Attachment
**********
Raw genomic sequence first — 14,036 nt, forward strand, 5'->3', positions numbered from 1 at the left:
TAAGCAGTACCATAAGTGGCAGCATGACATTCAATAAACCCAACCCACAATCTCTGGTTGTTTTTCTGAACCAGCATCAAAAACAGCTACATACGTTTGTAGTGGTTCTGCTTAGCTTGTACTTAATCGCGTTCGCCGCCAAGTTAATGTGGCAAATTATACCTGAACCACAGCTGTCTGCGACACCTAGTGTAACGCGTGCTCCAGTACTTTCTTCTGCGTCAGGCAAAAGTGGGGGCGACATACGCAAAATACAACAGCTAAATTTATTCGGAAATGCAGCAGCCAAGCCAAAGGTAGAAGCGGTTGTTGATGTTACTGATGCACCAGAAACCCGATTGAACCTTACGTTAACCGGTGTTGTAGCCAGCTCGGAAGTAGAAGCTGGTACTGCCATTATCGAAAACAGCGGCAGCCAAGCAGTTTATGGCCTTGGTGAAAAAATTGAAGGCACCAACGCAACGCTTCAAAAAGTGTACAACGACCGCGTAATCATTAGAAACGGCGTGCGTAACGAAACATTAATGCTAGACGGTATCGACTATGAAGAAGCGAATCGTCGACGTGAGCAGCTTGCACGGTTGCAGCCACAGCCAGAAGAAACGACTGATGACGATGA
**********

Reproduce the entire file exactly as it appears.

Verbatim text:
Raw genomic sequence first — 14,036 nt, forward strand, 5'->3', positions numbered from 1 at the left:
TAAGCAGTACCATAAGTGGCAGCATGACATTCAATAAACCCAACCCACAATCTCTGGTTGTTTTTCTGAACCAGCATCAAAAACAGCTACATACGTTTGTAGTGGTTCTGCTTAGCTTGTACTTAATCGCGTTCGCCGCCAAGTTAATGTGGCAAATTATACCTGAACCACAGCTGTCTGCGACACCTAGTGTAACGCGTGCTCCAGTACTTTCTTCTGCGTCAGGCAAAAGTGGGGGCGACATACGCAAAATACAACAGCTAAATTTATTCGGAAATGCAGCAGCCAAGCCAAAGGTAGAAGCGGTTGTTGATGTTACTGATGCACCAGAAACCCGATTGAACCTTACGTTAACCGGTGTTGTAGCCAGCTCGGAAGTAGAAGCTGGTACTGCCATTATCGAAAACAGCGGCAGCCAAGCAGTTTATGGCCTTGGTGAAAAAATTGAAGGCACCAACGCAACGCTTCAAAAAGTGTACAACGACCGCGTAATCATTAGAAACGGCGTGCGTAACGAAACATTAATGCTAGACGGTATCGACTATGAAGAAGCGAATCGTCGACGTGAGCAGCTTGCACGGTTGCAGCCACAGCCAGAAGAAACGACTGATGACGATGA